For HOMESAFE, progression begins with a nod to the past. On One, their debut LP for Pure Noise Records, the band dug deep into their ’90s rock influences, marrying high-octane guitar riffs with buoyant choruses and threadbare attitude that demands listeners’ attention.
The result is an album that stands up squarely to the sound of right now but shines with an aura of timelessness, one that effortlessly pays tribute to bands like Foo Fighters and Third Eye Blind without appearing regressive.
It’s a musical style the Chicagoland band—vocalist/guitarist Ryan Rumchaks, vocalist/bassist Tyler Albertson, drummer Emanuel Duran and guitarist Joe Colesby—have forged through years of relentless touring alongside acts like State Champs and Knuckle Puck (for whom Rumchaks plays bass) and past releases (2014’s Homesafe, 2015’s Inside Your Head and 2016’s Evermore), but it’s never been as calibrated as it is on One.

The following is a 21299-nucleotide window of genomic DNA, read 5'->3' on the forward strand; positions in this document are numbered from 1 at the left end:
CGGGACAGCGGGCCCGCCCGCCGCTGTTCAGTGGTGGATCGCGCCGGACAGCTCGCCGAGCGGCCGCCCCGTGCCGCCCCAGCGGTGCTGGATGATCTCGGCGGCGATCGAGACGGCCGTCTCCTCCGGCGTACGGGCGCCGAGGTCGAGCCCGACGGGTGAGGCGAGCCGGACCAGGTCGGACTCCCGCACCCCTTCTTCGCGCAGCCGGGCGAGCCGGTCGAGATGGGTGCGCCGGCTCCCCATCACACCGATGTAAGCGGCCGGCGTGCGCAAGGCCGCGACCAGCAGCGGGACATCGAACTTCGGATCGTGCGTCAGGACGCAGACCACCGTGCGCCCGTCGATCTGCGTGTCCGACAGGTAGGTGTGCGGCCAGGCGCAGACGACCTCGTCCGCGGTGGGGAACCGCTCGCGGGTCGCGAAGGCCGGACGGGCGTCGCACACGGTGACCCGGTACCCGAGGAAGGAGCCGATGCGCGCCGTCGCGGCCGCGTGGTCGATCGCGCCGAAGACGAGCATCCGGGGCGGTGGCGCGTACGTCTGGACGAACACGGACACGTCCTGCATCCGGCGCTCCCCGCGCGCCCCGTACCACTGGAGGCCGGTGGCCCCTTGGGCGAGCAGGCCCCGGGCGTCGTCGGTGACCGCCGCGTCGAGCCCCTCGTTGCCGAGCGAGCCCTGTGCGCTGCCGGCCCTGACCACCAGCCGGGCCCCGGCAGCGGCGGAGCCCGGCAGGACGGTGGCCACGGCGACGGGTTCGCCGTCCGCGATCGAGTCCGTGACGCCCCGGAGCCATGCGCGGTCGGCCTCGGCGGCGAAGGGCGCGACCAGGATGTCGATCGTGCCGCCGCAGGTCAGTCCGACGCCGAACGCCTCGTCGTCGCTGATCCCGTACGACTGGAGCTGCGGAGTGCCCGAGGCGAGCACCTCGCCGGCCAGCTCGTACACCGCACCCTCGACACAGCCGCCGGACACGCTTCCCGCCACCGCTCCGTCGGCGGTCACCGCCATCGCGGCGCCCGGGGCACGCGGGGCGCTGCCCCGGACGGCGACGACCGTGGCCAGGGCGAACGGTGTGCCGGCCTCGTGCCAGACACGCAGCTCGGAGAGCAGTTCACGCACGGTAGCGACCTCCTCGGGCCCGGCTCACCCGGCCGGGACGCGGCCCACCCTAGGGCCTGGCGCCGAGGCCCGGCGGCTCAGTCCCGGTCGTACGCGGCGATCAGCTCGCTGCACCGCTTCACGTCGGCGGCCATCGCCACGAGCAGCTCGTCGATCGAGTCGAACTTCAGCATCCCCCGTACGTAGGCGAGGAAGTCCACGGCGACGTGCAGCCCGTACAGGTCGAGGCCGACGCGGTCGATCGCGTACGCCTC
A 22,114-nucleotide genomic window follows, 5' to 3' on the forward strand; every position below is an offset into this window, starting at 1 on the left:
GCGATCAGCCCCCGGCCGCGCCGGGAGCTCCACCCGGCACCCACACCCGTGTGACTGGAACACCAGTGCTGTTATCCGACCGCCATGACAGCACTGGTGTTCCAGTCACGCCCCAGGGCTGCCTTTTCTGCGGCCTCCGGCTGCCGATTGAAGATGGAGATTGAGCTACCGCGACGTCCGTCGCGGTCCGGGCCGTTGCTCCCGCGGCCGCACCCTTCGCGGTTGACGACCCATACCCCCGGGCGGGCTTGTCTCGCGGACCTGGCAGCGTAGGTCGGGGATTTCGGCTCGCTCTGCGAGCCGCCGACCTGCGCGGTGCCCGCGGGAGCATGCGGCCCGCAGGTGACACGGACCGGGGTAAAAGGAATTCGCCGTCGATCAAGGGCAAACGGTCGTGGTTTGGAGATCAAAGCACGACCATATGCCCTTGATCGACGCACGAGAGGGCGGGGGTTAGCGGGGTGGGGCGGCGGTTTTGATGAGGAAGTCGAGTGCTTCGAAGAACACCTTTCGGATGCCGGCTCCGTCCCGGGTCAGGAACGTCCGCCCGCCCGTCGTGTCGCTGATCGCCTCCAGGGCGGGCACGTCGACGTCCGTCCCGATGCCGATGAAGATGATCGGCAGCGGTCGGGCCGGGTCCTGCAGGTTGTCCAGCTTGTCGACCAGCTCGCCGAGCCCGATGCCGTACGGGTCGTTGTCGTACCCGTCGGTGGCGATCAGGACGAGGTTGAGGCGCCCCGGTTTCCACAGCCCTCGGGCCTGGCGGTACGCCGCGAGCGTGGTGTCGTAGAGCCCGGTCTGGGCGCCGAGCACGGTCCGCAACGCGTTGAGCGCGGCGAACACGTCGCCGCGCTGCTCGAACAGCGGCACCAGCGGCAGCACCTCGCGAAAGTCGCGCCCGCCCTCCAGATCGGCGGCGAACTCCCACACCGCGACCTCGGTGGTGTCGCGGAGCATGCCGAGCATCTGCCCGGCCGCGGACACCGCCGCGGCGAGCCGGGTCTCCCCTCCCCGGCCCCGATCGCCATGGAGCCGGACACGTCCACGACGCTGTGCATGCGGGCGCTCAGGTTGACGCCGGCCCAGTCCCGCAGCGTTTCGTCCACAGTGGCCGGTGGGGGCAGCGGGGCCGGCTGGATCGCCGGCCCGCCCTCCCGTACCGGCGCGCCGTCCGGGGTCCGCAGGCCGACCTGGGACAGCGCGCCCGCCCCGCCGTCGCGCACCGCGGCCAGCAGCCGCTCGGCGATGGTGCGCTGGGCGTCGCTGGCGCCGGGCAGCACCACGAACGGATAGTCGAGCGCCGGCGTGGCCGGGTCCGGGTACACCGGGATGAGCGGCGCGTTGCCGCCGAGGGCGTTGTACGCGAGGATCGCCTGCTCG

“We were 17 and 18 when we started the band,” Rumchaks explains. “We’ve just grown so much as people, and that reflects in the music we’re writing.”
“When we first started touring, it was a really big growing experience,” Albertson adds. “This record shows us having seen a lot of the world and starting to form a lot of views about it. I think our old music was more homebody.”
Indeed, there’s a great big world out there beyond the Chicago suburbs, where the group of high school friends began jamming in basements and garages in 2014. The band’s expanded perspective shines on songs like the fiery political salvos “Sadistic Society” and “Suits and Ties,” the sound of Homesafe finding their voice about the world at large and, more importantly, not being afraid to use it. These moments are later balanced by One’s more personal entries—like the breezy “Vanilla-Scented Laser Beams” and sprawling ballad “Sideways Sleeper.”
In the end, balance is integral to the songs on One. It’s been a busy four years for Homesafe, and with all the miles logged and fans gained come hearty doses of reality: homesickness, self-doubt, a longing to make sense of the world at large. But One isn’t afraid to wrestle with those topics, knowing the resolve to confront uncertainty is always stronger than doubt itself.
“As young adults finding our place in society, we’re looking for ways to cope with everything going on and looking for a sense of understanding,” Albertson says. “On a small level, that’s personal relationships—broadening out to the way we see the world around us. The world has changed so much in the past two years, more than any of us have ever seen.”